Anaemia is a common condition, with recent studies showing that 29 percent of non-pregnant women and 38 percent of pregnant women are affected by it. Menstruation can play a huge part in low blood iron levels, which can leave you feeling lethargic, weak, dizzy and short of breath. “The daily recommended intake of iron for men is 8.7mg, compared to 14.8mg for women of menstruating age,” says Dr Dawn Harper, TV medic (drdawn.com). “Studies have shown that women with low levels find immoderate movement more difficult. Intensive exercise, such as endurance training, can actually deplete iron levels as part of an inflammatory process.”
So, how can we adjust our diets accordingly?
There are plenty of iron-rich foods on the market, but the ones to watch out for include pumpkin seeds, red meat, leafy green vegetables, dried fruit and legumes. “Humans absorb iron better from animal sources than they do from plants,” explains Dr Dawn. “We assimilate anything between five to 35 percent of the iron we eat. Dairy products, antacids and tannins in tea and coffee may reduce absorption, while vitamin C is proven to aid the process.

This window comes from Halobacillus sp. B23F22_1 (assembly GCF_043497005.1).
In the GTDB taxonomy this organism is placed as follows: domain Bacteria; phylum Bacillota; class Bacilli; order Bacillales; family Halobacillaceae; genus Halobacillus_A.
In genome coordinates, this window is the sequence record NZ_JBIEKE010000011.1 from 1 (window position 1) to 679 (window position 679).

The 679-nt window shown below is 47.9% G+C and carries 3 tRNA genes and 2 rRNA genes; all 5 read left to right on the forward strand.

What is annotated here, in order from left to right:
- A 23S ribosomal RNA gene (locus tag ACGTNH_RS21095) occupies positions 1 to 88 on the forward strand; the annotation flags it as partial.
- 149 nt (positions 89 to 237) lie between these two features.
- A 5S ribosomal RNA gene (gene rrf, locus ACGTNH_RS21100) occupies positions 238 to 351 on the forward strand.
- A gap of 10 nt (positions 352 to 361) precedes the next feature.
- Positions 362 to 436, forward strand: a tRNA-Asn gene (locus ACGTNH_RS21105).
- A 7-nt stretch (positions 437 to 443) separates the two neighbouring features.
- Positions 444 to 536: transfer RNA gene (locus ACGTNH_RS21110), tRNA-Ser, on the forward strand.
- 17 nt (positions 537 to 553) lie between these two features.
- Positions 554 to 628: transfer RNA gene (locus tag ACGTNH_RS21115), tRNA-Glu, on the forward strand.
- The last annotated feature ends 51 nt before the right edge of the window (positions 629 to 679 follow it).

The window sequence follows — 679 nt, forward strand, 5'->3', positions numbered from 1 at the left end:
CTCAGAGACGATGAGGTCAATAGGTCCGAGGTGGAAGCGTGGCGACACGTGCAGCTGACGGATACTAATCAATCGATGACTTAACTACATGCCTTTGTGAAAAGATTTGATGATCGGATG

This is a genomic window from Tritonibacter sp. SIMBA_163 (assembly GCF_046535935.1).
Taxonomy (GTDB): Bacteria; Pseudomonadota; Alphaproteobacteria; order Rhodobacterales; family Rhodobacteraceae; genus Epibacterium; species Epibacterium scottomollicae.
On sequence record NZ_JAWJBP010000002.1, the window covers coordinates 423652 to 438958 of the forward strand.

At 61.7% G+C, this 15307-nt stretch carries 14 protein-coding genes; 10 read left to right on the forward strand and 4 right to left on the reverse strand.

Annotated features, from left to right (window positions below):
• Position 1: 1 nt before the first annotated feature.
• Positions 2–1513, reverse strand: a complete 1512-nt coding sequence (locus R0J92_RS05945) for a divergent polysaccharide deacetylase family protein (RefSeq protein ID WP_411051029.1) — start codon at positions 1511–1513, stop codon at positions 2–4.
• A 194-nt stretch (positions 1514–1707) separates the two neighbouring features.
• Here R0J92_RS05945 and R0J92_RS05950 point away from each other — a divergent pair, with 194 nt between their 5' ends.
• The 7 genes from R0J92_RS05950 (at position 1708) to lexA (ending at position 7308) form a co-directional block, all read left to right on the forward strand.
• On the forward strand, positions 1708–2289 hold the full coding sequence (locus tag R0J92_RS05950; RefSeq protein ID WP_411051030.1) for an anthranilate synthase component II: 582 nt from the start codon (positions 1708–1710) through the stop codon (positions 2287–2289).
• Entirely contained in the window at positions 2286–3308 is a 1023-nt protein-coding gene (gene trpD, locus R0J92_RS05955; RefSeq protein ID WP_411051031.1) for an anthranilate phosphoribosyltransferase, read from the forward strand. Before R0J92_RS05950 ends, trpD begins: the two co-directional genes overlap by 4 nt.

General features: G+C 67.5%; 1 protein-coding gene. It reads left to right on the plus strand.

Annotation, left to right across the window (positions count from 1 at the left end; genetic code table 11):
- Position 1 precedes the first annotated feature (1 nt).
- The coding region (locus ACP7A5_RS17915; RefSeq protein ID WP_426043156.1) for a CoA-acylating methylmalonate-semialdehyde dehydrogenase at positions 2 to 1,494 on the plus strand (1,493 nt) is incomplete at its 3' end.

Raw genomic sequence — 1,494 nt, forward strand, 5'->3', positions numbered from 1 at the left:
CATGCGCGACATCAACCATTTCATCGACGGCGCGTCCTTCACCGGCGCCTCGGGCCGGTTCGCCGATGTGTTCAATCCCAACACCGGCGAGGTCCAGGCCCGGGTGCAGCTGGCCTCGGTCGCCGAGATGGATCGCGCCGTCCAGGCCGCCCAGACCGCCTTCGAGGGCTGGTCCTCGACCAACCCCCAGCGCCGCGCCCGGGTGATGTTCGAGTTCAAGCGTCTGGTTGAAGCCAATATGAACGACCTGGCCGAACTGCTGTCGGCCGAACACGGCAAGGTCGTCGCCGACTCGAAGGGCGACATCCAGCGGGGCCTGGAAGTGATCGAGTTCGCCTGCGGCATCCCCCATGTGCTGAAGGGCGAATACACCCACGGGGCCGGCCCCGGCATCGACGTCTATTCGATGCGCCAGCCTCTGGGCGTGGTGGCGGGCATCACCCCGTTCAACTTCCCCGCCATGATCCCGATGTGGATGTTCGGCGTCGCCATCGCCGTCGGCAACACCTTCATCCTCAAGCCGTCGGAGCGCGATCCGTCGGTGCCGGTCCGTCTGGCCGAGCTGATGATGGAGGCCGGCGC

During exercise, blood is diverted away from the gastrointestinal tract toward muscles, to allow for aerobic activity, so it’s important to leave time for recovery after a period of intense movement to encourage our bodies to soak up as much as possible.”
Supp it up
Have you been worried about consuming a surplus of iron? Supplements are often used as an easy solution to deficiencies. In theory, we should be able to keep optimum levels up with a balanced diet, but heavy periods, full-on exercise regimes and vegan eating habits can alter our absorption of this magic mineral. It’s also important not to take iron supplements beyond the dosage that your GP or pharmacist advises, as this can lead to joint pain, irregular heart rhythms, hair loss and other serious health issues. In short, it’s vital to find a balance, especially if you’re partial to long workouts or experience heavy periods, particularly prior to menopause.